Bank of England warns UK will fall into longest recession in history unless it ‘acts forcefully now’
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With the economy on a downward spiral, the Bank of England has forecast that the UK could face its longest recession since records began. The central bank - which has been independent since 1997 - deployed the biggest interest rate hike for 33 years.
On Thursday, the Bank of England raised interest rates from 2.25% to 3%. The 0.75% jump is the eighth interest rate rise since last year as the Bank takes unprecedented steps to control the country’s double digit inflation.
Governor of the Bank of England, Andrew Bailey said: “We can’t make promises about future interest rates but based on where we stand today, we think Bank Rate will have to go up by less than currently priced in financial markets."
“If we do not act forcefully now it will be worse later on."
By hiking interest rates, the central bank aims to discourage borrowing and incentivise saving, which will help depress inflation and bring down the soaring prices associated with the cost of living crisis.
Grocery price inflation has now hit a record 13.9% with manufacturers facing challenges in increased production, ingredient and packaging costs. Everyday household essentials such as vegetable oil, pasta and bread have rocketed in price by up to 65.2%, the ONS revealed this week, with the Russia-Ukraine war continuing to push up costs.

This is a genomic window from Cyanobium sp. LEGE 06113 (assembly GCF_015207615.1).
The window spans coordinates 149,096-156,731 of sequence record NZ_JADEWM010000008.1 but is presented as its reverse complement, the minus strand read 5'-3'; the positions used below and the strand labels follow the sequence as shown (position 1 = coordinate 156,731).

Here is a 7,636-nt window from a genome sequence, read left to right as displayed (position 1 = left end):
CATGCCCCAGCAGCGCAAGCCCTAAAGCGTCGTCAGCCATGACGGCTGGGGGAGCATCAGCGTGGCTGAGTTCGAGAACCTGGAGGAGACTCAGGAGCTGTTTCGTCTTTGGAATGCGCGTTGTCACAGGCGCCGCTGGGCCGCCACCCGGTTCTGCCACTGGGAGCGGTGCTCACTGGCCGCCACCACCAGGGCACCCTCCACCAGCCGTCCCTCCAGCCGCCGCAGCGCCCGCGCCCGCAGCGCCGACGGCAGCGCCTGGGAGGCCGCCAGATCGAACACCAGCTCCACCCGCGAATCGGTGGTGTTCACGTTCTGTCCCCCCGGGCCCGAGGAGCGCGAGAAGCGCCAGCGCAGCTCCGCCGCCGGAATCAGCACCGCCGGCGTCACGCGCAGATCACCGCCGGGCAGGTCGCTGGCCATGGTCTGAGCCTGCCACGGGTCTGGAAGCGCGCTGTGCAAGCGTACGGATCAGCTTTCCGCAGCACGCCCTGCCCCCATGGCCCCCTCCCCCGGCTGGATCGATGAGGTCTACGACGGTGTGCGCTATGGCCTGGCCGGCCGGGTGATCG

What is a recession?
A recession is typically declared when a nation see’s a prolonged period of economic downturn with its economy shrinking for two-three quarters in a row. The cause is negative GDP and it often coincides with rising levels of unemployment, combined with stagnated growth and falling business sales.
A recession can be caused by unexpected global events, debt, excessive inflation and alternatively, when prices become too low and companies stop investing.
The bank has said the UK economy faces a “very challenging outlook”, with fears the recession could last until the middle of 2024. The Chancellor of the Exchequer, Jeremy Hunt responded that this is a global issue “as countries manage rising prices largely driven by the Covid-19 pandemic and Putin’s invasion of Ukraine”.
The interest rate hike is yet another round of action taken by the Bank of England to calm market turmoil and will be the biggest increase in rates since Black Wednesday in September 1992.
Liz Truss and Kwasi Kwarteng’s mini-budget - announced on 23 September - pledged £45bn of tax cuts but relied heavily on government borrowing. Kate Andrews, the economics editor of the Spectator, said “Rising interest rates is a key pillar of Trussonomics.”
While the Bank of England boss told the BBC, the mini-budget had “damaged” the country’s reputation on the international stage. “It was very apparent to me that the UK’s position and the UK’s standing had been damaged,” said Bailey.